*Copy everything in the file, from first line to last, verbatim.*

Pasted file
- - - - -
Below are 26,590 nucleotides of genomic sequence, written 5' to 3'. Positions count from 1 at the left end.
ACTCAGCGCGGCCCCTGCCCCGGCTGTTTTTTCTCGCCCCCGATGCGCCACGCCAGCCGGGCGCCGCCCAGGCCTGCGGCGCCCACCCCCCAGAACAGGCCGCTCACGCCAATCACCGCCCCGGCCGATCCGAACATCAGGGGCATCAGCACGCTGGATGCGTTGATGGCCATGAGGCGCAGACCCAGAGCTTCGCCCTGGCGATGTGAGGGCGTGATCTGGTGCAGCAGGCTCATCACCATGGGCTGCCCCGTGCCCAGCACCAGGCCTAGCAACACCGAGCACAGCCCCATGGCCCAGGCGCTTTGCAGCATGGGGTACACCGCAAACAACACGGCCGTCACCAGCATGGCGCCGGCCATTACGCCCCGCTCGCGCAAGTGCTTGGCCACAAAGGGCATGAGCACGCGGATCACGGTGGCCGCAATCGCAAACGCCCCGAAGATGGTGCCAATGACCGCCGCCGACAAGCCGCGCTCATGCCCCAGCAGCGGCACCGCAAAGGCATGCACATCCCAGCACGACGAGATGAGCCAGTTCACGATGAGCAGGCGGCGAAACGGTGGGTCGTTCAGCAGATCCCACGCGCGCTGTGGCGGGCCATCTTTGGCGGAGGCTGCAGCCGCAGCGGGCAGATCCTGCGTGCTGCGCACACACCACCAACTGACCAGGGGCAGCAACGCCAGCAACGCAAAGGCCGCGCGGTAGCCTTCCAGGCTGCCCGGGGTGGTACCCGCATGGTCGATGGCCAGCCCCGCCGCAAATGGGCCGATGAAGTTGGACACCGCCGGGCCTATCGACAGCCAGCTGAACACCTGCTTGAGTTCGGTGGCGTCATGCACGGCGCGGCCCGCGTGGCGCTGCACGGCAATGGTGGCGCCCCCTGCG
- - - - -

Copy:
Below are 26,590 nucleotides of genomic sequence, written 5' to 3'. Positions count from 1 at the left end.
ACTCAGCGCGGCCCCTGCCCCGGCTGTTTTTTCTCGCCCCCGATGCGCCACGCCAGCCGGGCGCCGCCCAGGCCTGCGGCGCCCACCCCCCAGAACAGGCCGCTCACGCCAATCACCGCCCCGGCCGATCCGAACATCAGGGGCATCAGCACGCTGGATGCGTTGATGGCCATGAGGCGCAGACCCAGAGCTTCGCCCTGGCGATGTGAGGGCGTGATCTGGTGCAGCAGGCTCATCACCATGGGCTGCCCCGTGCCCAGCACCAGGCCTAGCAACACCGAGCACAGCCCCATGGCCCAGGCGCTTTGCAGCATGGGGTACACCGCAAACAACACGGCCGTCACCAGCATGGCGCCGGCCATTACGCCCCGCTCGCGCAAGTGCTTGGCCACAAAGGGCATGAGCACGCGGATCACGGTGGCCGCAATCGCAAACGCCCCGAAGATGGTGCCAATGACCGCCGCCGACAAGCCGCGCTCATGCCCCAGCAGCGGCACCGCAAAGGCATGCACATCCCAGCACGACGAGATGAGCCAGTTCACGATGAGCAGGCGGCGAAACGGTGGGTCGTTCAGCAGATCCCACGCGCGCTGTGGCGGGCCATCTTTGGCGGAGGCTGCAGCCGCAGCGGGCAGATCCTGCGTGCTGCGCACACACCACCAACTGACCAGGGGCAGCAACGCCAGCAACGCAAAGGCCGCGCGGTAGCCTTCCAGGCTGCCCGGGGTGGTACCCGCATGGTCGATGGCCAGCCCCGCCGCAAATGGGCCGATGAAGTTGGACACCGCCGGGCCTATCGACAGCCAGCTGAACACCTGCTTGAGTTCGGTGGCGTCATGCACGGCGCGGCCCGCGTGGCGCTGCACGGCAATGGTGGCGCCCCCTGCG